Experimental Design for the Life Sciences teaches the reader how to effectively design experiments to ensure today's students are equipped with the skills they need to be the researchers of tomorrow. With a refreshingly approachable and articulate style, the book explains the essential elements of experimental design in clear, practical terms, so the reader can grasp and apply even the most challenging concepts, including power analysis andpseudoreplication. The inter-relatedness of experimental design, statistics, and ethical considerations is emphasised throughout the book and, above all, Experimental Design for the Life Sciencesdemonstrates how good experimental design relies on clear thinking and biological understanding, not mathematical or statistical complexity - putting it at the heart of any biosciences student's education.
In addition to learning how to apply classic statistical methods, students need to understand when these methods perform well, and when and why they can be highly unsatisfactory. Modern Statistics for the Social and Behavioral Sciences illustrates how to use R to apply both standard and modern methods to correct known problems with classic techniques. Numerous illustrations provide a conceptual basis for understanding why practical problems with classic methods were missed for so many years, and why modern techniques have practical value. Designed for a two-semester, introductory course for graduate students in the social sciences, this text introduces three major advances in the field: Early studies seemed to suggest that normality can be assumed with relatively small sample sizes due to the central limit theorem. However, crucial issues were missed. Vastly improved methods are now available for dealing with non-normality. The impact of outliers and heavy-tailed distributions on power and our ability to obtain an accurate assessment of how groups differ and variables are related is a practical concern when using standard techniques, regardless of how large the sample size might be. Methods for dealing with this insight are described. The deleterious effects of heteroscedasticity on conventional ANOVA and regression methods are much more serious than once thought. Effective techniques for dealing heteroscedasticity are described and illustrated. Requiring no prior training in statistics, Modern Statistics for the Social and Behavioral Sciences provides a graduate-level introduction to basic, routinely used statistical techniques relevant to the social and behavioral sciences. It describes and illustrates methods developed during the last half century that deal with known problems associated with classic techniques. Espousing the view that no single method is always best, it imparts a general understanding of the relative merits of various techniques so that the choice of method can be made in an informed manner.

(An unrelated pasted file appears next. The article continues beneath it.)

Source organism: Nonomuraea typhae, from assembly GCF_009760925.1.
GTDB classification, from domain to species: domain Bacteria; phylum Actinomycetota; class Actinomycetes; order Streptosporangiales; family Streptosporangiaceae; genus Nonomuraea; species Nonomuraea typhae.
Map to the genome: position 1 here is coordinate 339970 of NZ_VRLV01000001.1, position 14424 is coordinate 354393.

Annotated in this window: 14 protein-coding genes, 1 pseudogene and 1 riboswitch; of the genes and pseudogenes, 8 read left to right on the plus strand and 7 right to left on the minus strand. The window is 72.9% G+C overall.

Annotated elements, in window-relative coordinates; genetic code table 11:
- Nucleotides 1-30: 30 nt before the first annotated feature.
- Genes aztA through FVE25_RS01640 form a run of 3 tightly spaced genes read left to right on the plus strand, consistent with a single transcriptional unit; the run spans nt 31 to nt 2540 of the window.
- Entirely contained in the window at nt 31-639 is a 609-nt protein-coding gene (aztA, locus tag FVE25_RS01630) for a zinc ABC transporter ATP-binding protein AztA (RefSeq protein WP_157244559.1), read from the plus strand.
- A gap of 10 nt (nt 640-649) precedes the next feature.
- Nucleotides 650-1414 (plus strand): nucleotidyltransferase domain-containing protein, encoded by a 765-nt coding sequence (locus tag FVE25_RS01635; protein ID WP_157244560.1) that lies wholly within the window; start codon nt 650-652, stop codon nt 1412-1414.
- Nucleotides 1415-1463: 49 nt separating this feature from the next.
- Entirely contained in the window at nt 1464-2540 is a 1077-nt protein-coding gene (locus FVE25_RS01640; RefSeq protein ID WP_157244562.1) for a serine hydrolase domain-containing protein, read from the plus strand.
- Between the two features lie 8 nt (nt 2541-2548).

Author: Robert Knell
Publisher: Robert Knell
Release Date: 2014-05-14
R is now the most widely used statistical software in academic science and it is rapidly expanding into other fields such as finance. R is almost limitlessly flexible and powerful, hence its appeal, but can be very difficult for the novice user. There are no easy pull-down menus, error messages are often cryptic and simple tasks like importing your data or exporting a graph can be difficult and frustrating. Introductory R is written for the novice user who knows a little about statistics but who hasn't yet got to grips with the ways of R. This new edition is completely revised and greatly expanded with new chapters on the basics of descriptive statistics and statistical testing, considerably more information on statistics and six new chapters on programming in R. Topics covered include: A walkthrough of the basics of R's command line interface Data structures including vectors, matrices and data frames R functions and how to use them Expanding your analysis and plotting capacities with add-in R packages A set of simple rules to follow to make sure you import your data properly An introduction to the script editor and advice on workflow A detailed introduction to drawing publication-standard graphs in R How to understand the help files and how to deal with some of the most common errors that you might encounter. Basic descriptive statistics The theory behind statistical testing and how to interpret the output of statistical tests Thorough coverage of the basics of data analysis in R with chapters on using chi-squared tests, t-tests, correlation analysis, regression, ANOVA and general linear models What the assumptions behind the analyses mean and how to test them using diagnostic plots Explanations of the summary tables produced for statistical analyses such as regression and ANOVA Writing your own functions in R Using table operations to manipulate matrices and data frames Using conditional statements and loops in R programmes. Writing longer R programmes. The techniques of statistical analysis in R are illustrated by a series of chapters where experimental and survey data are analysed. There is a strong emphasis on using real data from real scientific research, with all the problems and uncertainty that implies, rather than well-behaved made-up data that give ideal and easy to analyse results.